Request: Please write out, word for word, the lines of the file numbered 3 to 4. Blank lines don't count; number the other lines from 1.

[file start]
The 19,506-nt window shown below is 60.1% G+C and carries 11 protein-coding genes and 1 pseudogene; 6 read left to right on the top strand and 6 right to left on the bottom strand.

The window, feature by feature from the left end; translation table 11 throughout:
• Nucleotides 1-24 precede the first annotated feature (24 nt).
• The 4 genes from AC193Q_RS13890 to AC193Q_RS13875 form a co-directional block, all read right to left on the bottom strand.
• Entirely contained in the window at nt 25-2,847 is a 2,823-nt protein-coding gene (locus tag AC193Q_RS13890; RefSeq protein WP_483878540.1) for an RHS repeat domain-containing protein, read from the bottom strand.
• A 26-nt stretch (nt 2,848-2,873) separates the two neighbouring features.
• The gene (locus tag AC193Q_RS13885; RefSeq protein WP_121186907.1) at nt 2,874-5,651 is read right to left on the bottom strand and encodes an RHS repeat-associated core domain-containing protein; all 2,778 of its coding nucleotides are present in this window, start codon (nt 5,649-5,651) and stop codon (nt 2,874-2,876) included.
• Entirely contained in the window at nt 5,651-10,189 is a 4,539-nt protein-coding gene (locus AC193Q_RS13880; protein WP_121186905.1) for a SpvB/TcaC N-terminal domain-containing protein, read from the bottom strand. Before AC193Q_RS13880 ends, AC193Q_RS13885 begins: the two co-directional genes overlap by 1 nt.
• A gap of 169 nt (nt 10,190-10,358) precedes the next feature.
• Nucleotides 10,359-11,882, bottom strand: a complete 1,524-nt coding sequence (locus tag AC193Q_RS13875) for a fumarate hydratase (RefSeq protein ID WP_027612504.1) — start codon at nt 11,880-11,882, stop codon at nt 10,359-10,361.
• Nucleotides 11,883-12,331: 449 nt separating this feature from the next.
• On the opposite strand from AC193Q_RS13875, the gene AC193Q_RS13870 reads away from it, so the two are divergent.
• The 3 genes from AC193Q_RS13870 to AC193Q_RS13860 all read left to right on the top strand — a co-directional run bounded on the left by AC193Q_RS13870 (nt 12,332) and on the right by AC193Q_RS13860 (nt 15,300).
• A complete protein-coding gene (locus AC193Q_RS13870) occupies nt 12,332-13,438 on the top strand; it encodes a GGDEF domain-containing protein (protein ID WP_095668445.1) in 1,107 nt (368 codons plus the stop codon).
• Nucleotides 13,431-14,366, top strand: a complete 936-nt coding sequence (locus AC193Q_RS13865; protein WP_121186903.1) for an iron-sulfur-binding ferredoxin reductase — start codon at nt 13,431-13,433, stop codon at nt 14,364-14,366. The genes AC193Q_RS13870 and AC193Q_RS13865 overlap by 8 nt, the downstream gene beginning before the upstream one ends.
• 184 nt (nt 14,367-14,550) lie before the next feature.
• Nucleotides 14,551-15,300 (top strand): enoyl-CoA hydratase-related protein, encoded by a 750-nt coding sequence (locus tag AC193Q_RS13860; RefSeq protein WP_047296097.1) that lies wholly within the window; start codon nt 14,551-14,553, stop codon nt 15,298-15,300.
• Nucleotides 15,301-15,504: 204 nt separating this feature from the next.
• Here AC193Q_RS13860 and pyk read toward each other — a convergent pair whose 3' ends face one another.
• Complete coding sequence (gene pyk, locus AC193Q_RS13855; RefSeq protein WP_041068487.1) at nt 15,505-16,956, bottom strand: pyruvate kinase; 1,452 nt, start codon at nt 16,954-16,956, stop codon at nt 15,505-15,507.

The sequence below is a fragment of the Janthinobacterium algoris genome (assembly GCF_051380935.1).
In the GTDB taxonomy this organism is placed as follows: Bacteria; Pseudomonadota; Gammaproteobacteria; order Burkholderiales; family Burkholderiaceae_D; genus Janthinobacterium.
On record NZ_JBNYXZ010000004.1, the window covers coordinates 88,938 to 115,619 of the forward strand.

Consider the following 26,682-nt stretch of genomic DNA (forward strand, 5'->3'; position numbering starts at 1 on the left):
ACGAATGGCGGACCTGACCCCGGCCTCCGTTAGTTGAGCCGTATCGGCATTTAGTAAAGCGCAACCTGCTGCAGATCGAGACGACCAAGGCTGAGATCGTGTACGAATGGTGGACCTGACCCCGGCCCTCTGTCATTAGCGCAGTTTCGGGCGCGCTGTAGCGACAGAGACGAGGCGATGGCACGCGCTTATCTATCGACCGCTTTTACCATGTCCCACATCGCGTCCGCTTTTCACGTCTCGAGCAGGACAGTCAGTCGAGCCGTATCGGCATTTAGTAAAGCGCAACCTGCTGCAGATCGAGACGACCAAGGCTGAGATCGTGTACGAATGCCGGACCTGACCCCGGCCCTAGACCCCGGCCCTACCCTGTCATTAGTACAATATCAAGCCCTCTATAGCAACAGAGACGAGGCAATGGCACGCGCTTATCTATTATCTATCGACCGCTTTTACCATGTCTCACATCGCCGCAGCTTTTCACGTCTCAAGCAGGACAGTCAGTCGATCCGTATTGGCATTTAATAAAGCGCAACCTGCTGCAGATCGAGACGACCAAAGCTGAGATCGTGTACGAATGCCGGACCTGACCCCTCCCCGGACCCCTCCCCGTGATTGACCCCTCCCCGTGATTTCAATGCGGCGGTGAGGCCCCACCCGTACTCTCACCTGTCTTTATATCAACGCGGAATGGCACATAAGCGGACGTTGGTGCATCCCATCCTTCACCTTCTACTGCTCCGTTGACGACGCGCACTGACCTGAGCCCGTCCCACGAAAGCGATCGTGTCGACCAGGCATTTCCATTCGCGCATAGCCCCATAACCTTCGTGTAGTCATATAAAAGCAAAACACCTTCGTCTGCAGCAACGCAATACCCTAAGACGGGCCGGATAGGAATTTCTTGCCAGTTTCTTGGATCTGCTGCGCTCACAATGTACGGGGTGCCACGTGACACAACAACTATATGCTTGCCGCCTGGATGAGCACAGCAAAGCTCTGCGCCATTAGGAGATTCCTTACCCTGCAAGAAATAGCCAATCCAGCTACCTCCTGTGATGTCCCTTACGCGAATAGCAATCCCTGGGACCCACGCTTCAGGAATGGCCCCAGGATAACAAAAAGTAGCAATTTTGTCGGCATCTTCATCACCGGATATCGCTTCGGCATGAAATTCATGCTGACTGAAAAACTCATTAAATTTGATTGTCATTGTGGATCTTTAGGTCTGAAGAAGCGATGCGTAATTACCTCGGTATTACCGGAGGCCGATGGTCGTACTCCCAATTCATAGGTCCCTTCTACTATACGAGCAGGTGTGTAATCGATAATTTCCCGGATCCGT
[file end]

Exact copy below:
• Nucleotides 1-24 precede the first annotated feature (24 nt).
• The 4 genes from AC193Q_RS13890 to AC193Q_RS13875 form a co-directional block, all read right to left on the bottom strand.